A continental lawyer’s body and South African judiciary have come of the defense of Kenya’s Chief Justice David Maraga and the Supreme Court for nullifying the presidential election.
The Conference of Constitutional Jurisdictions of Africa (CCJA) and the South African Judiciary says they are deeply concerned about the remarks made by President Uhuru Kenyatta about Chief Justice Maraga and other colleagues in the Kenyan Judiciary that were evidently triggered by the Supreme Court’s annulment of his re-election.
“His Excellency the President is reported to have said that Kenya has a “problem” with its Judiciary that must be fixed, asked “who even elected you”, and said “six people have decided that they will go against the will of the people”. He allegedly went so far to label the Chief Justice and his colleagues as “wakora” or “crooks”,” CCJA President Mogoeng Mogoeng said.
In a press release Mogoeng who is also the Chief Justice of South Africa said these widely televised and publicised remarks are most unfortunate, ill-advised and disturbing because of their potentially inciteful nature coming from the Head of State.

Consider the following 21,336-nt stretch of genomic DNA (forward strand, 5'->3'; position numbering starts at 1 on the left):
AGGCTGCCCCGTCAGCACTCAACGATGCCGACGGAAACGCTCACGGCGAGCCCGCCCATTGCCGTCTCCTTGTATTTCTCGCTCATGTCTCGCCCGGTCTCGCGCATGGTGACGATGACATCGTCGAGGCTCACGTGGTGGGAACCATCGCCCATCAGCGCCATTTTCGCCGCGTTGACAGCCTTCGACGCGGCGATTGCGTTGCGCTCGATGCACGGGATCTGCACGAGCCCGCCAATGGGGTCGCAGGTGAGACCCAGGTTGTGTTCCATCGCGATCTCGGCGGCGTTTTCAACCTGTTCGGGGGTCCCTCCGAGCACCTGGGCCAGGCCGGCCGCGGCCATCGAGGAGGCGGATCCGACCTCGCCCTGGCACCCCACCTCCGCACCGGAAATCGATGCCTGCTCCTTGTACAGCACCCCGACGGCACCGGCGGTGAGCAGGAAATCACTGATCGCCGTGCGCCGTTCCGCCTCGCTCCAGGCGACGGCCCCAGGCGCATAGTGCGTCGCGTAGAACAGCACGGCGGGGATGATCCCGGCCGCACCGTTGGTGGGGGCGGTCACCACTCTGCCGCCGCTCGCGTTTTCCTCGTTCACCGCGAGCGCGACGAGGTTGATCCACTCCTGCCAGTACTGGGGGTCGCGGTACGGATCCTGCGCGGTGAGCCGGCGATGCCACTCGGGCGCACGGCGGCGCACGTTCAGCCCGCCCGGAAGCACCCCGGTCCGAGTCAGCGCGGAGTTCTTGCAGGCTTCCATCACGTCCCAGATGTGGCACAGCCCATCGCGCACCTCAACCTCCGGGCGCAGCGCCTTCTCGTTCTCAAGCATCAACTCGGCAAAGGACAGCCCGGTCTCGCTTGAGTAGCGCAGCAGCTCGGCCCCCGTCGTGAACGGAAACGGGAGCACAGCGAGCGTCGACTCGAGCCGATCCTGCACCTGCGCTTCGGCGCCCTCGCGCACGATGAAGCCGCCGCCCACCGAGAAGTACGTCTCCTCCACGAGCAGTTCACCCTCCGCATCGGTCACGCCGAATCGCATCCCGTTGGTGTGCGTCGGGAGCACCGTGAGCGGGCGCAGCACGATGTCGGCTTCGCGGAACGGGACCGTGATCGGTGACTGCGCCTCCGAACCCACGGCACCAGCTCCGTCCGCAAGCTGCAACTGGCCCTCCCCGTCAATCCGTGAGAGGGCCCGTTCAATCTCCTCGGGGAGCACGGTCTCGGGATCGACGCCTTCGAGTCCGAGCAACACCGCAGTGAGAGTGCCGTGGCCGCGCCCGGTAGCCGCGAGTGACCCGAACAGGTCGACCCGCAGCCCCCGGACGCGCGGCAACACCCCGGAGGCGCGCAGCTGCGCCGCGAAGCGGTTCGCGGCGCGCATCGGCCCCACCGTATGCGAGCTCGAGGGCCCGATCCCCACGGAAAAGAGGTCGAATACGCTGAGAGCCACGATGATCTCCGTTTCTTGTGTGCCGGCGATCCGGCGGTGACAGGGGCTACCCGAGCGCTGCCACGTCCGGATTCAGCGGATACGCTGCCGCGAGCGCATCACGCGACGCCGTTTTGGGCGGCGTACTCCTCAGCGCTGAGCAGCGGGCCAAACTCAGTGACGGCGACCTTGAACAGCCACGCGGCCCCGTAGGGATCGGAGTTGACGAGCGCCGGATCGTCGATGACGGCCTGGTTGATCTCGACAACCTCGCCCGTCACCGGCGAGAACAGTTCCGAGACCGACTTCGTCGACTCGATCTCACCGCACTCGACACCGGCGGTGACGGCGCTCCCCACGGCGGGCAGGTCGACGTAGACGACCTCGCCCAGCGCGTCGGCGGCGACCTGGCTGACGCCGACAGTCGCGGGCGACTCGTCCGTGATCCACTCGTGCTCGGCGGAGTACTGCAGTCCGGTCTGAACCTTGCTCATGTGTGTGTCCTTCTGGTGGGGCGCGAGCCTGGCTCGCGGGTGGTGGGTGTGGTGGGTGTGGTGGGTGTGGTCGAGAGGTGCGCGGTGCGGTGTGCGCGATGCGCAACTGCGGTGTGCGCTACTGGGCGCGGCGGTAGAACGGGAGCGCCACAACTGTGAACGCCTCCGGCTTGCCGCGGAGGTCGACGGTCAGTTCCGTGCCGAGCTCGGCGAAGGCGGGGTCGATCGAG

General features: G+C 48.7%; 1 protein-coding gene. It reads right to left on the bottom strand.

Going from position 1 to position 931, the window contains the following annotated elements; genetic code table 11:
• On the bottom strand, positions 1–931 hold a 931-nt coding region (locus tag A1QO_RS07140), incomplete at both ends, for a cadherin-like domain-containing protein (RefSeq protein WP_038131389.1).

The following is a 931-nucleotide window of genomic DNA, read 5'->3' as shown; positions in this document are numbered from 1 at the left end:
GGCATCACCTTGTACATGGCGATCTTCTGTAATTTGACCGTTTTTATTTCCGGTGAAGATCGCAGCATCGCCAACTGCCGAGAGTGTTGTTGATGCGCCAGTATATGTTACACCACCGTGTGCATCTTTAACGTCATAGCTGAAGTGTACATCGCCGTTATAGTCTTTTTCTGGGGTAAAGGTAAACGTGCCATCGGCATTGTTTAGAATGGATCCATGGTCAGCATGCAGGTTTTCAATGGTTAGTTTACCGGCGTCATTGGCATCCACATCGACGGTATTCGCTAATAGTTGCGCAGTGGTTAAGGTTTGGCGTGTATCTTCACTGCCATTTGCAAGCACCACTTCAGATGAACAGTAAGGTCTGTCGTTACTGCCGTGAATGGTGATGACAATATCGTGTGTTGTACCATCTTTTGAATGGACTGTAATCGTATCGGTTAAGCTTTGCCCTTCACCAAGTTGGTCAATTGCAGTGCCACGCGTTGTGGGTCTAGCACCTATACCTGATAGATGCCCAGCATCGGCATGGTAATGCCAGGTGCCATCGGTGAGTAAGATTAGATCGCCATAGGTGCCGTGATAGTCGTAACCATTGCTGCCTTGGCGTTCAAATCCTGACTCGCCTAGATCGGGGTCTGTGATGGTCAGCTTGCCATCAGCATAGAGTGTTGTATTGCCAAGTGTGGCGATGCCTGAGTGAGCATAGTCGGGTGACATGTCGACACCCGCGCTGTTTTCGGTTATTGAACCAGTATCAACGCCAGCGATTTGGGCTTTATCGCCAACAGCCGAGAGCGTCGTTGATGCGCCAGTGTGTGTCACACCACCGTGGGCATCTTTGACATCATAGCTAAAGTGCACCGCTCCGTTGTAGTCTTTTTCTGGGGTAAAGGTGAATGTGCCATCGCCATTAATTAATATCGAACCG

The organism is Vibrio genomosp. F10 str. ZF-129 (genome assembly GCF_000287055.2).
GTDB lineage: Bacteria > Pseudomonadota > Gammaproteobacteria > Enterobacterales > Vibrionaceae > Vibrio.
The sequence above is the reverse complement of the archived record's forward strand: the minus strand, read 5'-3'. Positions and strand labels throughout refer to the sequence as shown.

“This is especially so when made in an electoral atmosphere that was not completely free of extreme tension and fairly serious incidents of violence. They could be intimidating but could also expose the Kenyan Judiciary to danger. They inadvertently project Judges as enemies of the will of the people who must be “fixed”.”
The African Union the establishment of the CCJA so that it could contribute to the realisation of the continental dream of ensuring that all elections are peaceful, free and fair, and that constitutionalism, human rights, the rule of law and judicial independence are promoted and observed.
“We hereby express our unwavering support to the Chief Justice and the Kenyan Judiciary for their commitment to uphold their oath of office which requires of them to act in terms of the Constitution and the law and without fear, favour and prejudice,” Magoeng said.
He added;” We celebrate their ethical conduct, unquestionable commitment to judicial independence and urge them never to betray their obligation to ensure that Kenya continues to function as a constitutional as opposed to a presidential democracy. They have discharged their constitutional mandate in the most exemplary way and should not only be commended but also emulated.